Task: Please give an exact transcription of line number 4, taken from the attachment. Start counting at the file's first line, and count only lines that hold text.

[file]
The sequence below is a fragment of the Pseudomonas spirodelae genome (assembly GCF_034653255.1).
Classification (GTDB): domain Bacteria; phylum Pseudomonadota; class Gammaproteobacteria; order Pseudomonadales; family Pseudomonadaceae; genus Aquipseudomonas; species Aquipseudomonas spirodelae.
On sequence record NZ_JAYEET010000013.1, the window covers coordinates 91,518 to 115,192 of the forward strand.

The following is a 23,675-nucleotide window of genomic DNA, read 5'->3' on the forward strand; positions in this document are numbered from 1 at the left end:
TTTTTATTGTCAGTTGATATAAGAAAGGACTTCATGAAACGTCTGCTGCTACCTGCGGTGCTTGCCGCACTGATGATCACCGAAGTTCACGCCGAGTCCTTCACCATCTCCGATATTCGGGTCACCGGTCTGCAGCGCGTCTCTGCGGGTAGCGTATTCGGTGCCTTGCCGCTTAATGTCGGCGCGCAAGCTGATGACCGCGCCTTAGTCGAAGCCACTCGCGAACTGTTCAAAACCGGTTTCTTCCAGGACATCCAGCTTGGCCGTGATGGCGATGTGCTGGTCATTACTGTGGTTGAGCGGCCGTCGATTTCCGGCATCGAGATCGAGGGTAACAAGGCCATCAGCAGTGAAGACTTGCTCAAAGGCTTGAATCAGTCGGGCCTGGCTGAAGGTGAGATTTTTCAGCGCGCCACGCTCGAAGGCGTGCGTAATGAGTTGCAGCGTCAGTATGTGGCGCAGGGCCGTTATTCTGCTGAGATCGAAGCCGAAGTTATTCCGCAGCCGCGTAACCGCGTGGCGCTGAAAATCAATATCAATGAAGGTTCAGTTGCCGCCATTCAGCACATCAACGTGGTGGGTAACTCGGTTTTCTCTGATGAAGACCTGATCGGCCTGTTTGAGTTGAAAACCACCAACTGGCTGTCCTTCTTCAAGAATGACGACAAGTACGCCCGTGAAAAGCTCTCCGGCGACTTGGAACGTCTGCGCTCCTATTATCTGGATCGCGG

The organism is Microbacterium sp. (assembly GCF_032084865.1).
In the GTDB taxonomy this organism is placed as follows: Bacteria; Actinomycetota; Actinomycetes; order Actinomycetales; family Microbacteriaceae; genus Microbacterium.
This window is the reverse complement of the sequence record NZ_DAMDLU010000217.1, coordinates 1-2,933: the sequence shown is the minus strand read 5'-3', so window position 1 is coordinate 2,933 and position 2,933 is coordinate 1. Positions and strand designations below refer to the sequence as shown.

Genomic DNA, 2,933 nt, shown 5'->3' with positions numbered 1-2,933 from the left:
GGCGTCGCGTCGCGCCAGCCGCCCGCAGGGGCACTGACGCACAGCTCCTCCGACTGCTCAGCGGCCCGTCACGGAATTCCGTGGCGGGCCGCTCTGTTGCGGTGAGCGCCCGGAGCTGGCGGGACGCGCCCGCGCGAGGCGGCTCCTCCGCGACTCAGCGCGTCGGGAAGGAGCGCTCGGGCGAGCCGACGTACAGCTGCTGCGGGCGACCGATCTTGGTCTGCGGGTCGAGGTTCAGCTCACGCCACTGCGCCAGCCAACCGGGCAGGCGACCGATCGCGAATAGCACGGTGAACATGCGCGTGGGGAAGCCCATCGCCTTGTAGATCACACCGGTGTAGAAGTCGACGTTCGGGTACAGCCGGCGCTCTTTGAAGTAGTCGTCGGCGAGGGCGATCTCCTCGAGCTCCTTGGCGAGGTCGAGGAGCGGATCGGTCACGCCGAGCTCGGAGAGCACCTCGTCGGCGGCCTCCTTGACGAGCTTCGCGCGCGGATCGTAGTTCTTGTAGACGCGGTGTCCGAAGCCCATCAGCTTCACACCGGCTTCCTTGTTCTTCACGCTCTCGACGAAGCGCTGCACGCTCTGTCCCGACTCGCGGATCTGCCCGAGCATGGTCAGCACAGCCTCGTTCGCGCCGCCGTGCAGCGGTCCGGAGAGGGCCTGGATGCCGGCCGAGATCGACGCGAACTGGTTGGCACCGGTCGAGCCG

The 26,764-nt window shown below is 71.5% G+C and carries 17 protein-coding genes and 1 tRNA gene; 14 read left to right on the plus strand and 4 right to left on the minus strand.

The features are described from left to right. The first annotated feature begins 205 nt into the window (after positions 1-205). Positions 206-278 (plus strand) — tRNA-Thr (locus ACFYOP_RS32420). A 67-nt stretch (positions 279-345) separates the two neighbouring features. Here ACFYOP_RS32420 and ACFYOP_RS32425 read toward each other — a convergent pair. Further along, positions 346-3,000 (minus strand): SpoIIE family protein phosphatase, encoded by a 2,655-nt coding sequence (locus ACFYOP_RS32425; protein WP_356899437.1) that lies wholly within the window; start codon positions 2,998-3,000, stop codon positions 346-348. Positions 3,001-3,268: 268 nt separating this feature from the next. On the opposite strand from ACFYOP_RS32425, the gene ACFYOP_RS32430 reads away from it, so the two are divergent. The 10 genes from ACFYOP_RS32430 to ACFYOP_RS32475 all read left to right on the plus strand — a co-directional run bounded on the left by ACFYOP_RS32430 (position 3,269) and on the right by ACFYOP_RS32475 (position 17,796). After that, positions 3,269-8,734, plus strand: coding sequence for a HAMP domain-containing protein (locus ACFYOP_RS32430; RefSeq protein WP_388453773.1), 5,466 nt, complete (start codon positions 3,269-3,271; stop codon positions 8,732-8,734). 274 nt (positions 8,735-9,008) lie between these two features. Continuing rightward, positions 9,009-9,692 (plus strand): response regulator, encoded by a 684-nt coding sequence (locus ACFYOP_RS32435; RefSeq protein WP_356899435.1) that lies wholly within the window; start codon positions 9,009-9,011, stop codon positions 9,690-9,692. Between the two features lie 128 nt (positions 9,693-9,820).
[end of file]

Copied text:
The following is a 23,675-nucleotide window of genomic DNA, read 5'->3' on the forward strand; positions in this document are numbered from 1 at the left end: